After some discussion with my husband, we are thinking along these lines......since we did get a little more for our house then we were expecting, we may offer a concession at closing to cover part of the expense to do what they are asking after they take possession. We are NOT going to do the work, because we dont feel its necessary, its not a good idea, and we wouldnt do it if we werent selling.

If thats not acceptable to them, so be it. We did have a second offer on the house that hopefully we can still all back on.

And this is exactly how you should handle it. You should never feel forced to do anything. Reasonable solutions between reasonable people. Having said that, don't be too quick to help pay for a problem that only exists in the minds of the buyers, only do this if it is what you want to do.

keith3267
Re: Grey water

I believe that A. Spruce is right in that you are not required to make any changes. It passed inspection in the past so it is grandfathered in for the future unless you or someone makes any changes to the waste system, then it has to meet any new codes.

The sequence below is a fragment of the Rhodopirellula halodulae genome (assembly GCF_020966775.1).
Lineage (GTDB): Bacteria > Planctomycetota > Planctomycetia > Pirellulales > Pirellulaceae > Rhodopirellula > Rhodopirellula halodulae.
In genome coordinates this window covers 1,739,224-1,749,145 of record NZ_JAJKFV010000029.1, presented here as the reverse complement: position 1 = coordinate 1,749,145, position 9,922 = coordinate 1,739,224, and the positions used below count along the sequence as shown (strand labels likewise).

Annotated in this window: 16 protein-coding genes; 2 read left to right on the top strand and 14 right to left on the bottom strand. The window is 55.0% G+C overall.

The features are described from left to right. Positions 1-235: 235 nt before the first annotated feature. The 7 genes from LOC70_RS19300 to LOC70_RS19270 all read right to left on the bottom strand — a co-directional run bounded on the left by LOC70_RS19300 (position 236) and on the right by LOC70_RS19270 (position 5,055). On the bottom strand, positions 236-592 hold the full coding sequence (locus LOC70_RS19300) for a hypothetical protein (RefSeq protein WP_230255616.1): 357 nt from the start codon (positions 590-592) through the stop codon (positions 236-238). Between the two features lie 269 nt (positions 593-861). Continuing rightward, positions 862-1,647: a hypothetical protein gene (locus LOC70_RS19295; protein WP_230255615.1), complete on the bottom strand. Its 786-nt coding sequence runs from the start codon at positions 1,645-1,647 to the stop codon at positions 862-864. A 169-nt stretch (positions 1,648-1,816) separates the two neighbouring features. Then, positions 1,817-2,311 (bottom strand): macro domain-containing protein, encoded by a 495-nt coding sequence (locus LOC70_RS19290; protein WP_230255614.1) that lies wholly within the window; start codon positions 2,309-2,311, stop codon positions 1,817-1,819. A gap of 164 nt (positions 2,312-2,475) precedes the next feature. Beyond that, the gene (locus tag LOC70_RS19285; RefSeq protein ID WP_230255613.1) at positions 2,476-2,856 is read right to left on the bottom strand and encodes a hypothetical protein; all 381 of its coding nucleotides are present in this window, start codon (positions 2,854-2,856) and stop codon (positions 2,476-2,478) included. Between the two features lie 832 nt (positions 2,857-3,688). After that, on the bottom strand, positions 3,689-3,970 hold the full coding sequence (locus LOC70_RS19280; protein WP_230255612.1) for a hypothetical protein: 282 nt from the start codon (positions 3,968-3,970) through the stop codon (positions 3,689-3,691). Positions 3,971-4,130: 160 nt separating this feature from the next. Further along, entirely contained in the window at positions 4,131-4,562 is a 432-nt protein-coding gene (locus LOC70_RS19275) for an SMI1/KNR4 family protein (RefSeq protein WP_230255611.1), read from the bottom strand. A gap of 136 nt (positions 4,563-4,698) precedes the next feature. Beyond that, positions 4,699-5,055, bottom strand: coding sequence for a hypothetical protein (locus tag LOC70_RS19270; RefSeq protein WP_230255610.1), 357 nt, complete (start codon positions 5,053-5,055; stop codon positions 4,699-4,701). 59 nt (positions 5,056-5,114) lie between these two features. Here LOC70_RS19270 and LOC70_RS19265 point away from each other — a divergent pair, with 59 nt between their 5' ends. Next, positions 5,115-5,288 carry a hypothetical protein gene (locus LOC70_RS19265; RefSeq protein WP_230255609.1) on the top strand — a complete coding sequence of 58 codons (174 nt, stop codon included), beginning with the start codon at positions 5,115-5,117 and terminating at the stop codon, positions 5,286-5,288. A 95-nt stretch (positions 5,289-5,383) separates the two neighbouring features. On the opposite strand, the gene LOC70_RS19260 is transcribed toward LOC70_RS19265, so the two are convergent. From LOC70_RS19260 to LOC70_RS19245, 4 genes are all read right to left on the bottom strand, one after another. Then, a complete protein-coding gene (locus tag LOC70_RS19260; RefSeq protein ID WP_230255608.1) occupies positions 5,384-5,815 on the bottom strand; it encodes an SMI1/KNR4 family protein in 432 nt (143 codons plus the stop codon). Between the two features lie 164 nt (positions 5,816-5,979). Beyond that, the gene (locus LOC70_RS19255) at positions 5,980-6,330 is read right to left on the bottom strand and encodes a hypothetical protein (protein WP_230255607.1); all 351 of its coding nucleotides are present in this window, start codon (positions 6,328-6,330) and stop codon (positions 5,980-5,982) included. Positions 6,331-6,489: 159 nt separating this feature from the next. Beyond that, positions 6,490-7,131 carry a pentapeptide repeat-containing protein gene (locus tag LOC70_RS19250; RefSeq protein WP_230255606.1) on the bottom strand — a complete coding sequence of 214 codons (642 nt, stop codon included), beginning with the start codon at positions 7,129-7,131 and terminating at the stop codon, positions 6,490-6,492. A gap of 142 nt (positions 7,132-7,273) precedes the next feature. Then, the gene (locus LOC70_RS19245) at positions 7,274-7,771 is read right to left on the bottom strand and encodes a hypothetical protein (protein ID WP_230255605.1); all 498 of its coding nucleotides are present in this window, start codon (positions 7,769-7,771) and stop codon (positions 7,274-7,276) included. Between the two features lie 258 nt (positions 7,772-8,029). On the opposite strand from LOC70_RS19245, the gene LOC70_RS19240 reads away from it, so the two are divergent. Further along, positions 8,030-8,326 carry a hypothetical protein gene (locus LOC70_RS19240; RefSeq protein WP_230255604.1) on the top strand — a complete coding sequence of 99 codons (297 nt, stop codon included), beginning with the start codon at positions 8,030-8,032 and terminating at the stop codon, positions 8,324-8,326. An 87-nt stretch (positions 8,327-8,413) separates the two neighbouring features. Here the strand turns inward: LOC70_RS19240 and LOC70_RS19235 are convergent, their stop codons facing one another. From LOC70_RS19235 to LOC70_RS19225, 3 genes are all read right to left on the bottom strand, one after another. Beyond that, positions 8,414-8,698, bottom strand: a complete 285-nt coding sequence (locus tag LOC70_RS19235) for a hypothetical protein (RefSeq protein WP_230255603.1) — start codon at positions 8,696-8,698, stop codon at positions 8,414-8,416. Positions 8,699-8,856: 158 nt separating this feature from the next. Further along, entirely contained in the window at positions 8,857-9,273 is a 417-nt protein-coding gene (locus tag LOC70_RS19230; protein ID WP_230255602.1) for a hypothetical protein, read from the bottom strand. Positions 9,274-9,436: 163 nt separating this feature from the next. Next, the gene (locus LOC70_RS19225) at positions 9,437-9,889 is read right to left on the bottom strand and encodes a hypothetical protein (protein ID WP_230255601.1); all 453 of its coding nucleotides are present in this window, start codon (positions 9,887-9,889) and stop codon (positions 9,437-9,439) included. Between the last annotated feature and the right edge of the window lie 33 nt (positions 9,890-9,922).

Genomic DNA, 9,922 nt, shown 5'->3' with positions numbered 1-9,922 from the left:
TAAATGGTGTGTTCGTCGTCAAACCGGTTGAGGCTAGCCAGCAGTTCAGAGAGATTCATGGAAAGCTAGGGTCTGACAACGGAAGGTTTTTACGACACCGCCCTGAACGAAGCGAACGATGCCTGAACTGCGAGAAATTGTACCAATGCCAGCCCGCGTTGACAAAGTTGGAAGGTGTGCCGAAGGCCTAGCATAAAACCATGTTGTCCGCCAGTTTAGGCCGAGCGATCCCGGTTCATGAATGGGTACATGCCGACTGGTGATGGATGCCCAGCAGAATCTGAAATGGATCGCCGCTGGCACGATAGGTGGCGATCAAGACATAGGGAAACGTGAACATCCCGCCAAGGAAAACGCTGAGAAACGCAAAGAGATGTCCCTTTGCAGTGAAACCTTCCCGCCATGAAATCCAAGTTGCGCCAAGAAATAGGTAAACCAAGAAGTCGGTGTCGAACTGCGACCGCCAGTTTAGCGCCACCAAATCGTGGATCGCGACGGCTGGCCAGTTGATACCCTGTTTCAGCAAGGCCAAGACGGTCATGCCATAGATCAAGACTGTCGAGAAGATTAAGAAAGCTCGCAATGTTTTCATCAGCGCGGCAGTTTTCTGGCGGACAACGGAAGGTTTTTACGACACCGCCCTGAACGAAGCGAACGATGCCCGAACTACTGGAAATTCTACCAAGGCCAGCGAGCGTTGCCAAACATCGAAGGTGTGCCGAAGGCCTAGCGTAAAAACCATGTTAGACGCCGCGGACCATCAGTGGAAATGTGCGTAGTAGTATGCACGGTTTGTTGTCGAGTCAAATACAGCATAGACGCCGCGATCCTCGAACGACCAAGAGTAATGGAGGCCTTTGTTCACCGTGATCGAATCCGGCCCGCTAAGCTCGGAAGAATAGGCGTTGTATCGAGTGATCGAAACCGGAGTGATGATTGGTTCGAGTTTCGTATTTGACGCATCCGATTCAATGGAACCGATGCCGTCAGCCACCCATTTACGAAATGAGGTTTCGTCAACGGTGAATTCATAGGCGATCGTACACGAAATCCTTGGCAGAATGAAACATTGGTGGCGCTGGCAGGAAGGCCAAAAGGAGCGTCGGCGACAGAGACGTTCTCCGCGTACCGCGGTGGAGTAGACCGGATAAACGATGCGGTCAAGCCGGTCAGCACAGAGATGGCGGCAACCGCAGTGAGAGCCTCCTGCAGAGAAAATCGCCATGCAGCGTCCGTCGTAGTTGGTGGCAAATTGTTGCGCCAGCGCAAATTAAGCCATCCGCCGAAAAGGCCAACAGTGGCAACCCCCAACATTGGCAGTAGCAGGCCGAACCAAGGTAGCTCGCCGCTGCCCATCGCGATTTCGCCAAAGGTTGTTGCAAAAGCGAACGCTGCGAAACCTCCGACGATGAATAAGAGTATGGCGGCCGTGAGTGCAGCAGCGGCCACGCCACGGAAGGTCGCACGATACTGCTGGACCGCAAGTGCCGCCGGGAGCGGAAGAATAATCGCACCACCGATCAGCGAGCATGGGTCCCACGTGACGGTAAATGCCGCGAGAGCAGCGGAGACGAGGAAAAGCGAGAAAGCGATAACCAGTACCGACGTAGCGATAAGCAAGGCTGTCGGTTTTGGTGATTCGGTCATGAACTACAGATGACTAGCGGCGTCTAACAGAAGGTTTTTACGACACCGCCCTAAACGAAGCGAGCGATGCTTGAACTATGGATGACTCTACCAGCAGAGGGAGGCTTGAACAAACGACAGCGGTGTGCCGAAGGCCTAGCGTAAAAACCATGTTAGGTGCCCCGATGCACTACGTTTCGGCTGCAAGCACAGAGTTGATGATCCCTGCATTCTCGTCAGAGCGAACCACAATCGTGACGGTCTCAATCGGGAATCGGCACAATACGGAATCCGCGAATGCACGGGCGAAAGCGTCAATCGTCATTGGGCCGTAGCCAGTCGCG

I think the buyer is making a mistake to demand or even ask for the grey water to go into the septic system. If they do that, then they will have to be very careful what they use in their washing machine and dishwasher. Bleach will greatly inhibit the bacterial action in the septic tank, as will a lot of other detergents and chemicals we use in out laundry and kitchen sinks.

The end result is that the septic tank will need to be pumped out much more frequently and will end up not only costing the buyers now, but in the future as well. I think if they are informed, they will want to leave it alone.

bill
Re: Grey water

Keith 3267 wrote It passed inspection in the past so it is grandfathered. I am going to be the dissenting voice
Be care full I am an old plumbing inspector and i never saw a code allowing a person to dump grey water into the ground. Also an item can only be grandfather if a permit was taken out for such work and the codes allowed it at that time. Also should you later touch that grandfathered item the you lose your grandfather ness and now must bring it up to code. A lot of communities now have very tough pollution laws so be carefull. Who is to say that after the house was built the owner hired a handy man to install a clothes washer drain and he took the path of least resistance just brought the pipe outside and buried it.